NAVICULAR...or something else?! What do you think? - The Horse Forum
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post #1 of 11 Old 12-31-2008, 05:27 PM Thread Starter
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NAVICULAR...or something else?! What do you think?

I have a 6 year old ISH that was diagnosed with Navicular Disease last Friday. He was hoof tested, flexed, and nerve blocked and the vet said "I don't want to say it's Navicular but all the signs are there". Both front feet have calcified lumps on the coffin bones so he injected both front (tons of fluid=inflammation when he injected too).
He was on bute through Monday, pretty sound Tuesday and then almost 3-legged on the left front today. He was in noticeable pain as he was really hesitant to put weight on the front left.
Farrier is coming next week to put eggbars and wedges on, he is on Isoxuprine , and the injections are good through March but what concerns me is that he is not sound yet (vet said he should be sound and exercising by day 5-today).
Is is still Navicular? Could it be something else instead or in addition to? I am planning on having x-rays done next week but I am sort of stumped right now.
For the 20% of horses with Navicular that don't respond to injections, what are the other options?

Thanks in advance...Happy new years!
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post #2 of 11 Old 12-31-2008, 10:55 PM
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Idk what to tell you! Im so sorry he is felling bad though! I know what having a sick horse does to you. I literally went into shock after I learned I could lose Blue through a TB disese Ariel had brought in. I REALLY REALLY REALLY hope he is better soon! PLEASE tell me how he is when you can!!!!!!!!

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post #3 of 11 Old 01-01-2009, 01:12 AM
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Could give some more specific suggestions if you wanted to send pics of his feet & info about his diet & management.

Basically I would definitely keep him bare & frequently *well* trimmed. I would use hoofboots, possibly with pads as well, rather than shoes, to provide support & protection to the whole foot(rather than just the ground surface of the hoof walls), to allow him to exercise and use his heels comfortably - because that is one huge key factor. The more exercise the better, so long as the horse can be made comfortable to do it and his feet can begin to work correctly. That done, he *should*(always exceptions unfortunately) be on the road to rehabilitation.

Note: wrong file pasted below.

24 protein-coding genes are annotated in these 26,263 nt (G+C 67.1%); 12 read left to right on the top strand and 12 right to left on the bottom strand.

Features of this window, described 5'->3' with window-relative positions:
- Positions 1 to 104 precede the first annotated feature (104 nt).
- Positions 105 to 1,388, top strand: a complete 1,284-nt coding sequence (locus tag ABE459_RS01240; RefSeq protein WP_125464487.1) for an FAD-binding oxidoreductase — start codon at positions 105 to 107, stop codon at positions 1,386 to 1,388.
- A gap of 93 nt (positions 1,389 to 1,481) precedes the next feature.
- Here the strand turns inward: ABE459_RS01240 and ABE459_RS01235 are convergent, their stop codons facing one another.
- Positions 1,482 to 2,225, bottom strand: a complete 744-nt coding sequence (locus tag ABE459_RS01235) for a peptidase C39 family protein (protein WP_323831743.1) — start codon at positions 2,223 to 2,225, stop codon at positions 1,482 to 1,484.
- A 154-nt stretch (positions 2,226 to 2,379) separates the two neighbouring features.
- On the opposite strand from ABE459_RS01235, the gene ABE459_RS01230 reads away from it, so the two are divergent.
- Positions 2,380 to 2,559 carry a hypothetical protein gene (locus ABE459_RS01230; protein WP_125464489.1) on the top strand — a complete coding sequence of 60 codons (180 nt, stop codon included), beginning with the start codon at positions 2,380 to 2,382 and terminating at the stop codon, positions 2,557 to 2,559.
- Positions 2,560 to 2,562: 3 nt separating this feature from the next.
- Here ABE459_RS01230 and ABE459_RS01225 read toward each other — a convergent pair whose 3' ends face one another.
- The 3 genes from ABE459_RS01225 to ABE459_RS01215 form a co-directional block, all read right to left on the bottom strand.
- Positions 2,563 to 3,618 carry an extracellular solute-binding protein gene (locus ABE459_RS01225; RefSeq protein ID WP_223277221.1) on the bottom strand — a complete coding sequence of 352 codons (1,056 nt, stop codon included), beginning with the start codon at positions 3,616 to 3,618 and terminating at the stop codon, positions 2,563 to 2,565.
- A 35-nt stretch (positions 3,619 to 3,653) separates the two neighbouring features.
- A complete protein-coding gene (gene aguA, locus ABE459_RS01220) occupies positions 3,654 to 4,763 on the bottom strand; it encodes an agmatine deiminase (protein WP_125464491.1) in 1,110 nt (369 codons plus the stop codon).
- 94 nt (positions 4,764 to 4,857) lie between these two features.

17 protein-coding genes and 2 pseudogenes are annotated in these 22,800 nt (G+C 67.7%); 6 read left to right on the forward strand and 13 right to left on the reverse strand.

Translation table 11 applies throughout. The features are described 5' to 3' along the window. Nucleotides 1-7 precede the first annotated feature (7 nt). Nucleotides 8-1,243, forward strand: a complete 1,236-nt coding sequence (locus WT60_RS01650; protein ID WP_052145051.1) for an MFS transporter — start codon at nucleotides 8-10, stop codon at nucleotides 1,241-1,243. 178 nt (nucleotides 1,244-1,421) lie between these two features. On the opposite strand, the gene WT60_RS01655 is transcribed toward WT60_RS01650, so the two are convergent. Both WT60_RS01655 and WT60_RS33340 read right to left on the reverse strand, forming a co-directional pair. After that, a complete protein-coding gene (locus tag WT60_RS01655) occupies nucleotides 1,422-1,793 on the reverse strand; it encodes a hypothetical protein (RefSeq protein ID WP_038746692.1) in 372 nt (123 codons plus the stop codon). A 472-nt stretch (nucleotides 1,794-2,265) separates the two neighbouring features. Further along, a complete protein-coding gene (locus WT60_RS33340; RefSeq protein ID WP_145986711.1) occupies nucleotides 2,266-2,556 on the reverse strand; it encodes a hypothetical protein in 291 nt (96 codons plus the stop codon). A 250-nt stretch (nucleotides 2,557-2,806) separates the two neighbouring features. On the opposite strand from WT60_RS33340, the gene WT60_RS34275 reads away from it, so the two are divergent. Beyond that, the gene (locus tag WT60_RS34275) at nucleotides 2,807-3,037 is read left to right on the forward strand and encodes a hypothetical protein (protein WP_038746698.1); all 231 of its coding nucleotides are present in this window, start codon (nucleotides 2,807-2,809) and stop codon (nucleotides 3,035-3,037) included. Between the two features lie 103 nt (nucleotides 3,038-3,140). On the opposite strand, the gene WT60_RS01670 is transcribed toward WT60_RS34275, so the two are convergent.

A diagnosis of 'navicular' without an xray basically means unexplained heel pain. I don't think there's any less to worry about tho, as to whether or not the horse has reached the point of bone degeneration. It is thought that damage to the navicular bone is most likely caused by toe first landings, causing the whole impact of each pace to meet the top of the navicular bone. This happens when the horse's heels/digital cushions are too weak - often due to lack of use(soft paddocks, high heels...) - to support him comfortably, so he begins to land toe first. Of course this takes the heels further out of use and therefore further from rehabilitation.

The bone deformations that have occurred may or may not become 'repaired'(calcification can be worn away again once the horse & his feet are moving correctly), but that doesn't necessarily mean the horse can't become sound again regardless. I would think a 6yo horse should have a good chance of a sound life with the right 'treatment'. Ie hoofcare & management.

Pete Ramey hoof care heals founder in horseís navicular disease farrier is a great site with heaps of well researched info & I can highly recommend Pete Ramey's book & DVDs too. While as with every subject there are different opinions & approaches, and I don't necessarily agree with some of the details of their approach, I think Treating Founder (Chronic Laminitis) Without Shoes--Home Page is still a great site to learn from, with heaps of info too. There are many other great sites, with many 'case studies' of lami, 'navicular', etc too.
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post #4 of 11 Old 01-04-2009, 06:40 PM Thread Starter
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Thank you loosie for all the good info! I am going to go the barefoot farrier route first and try to fix the problem. After reading all the articles on Pete Ramey's site, I have a good feeling that it is his digital cushions...Also, going to have x-rays done tomorrow and will take some pics then and post them when I can.
Thanks again and I will keep yall updated-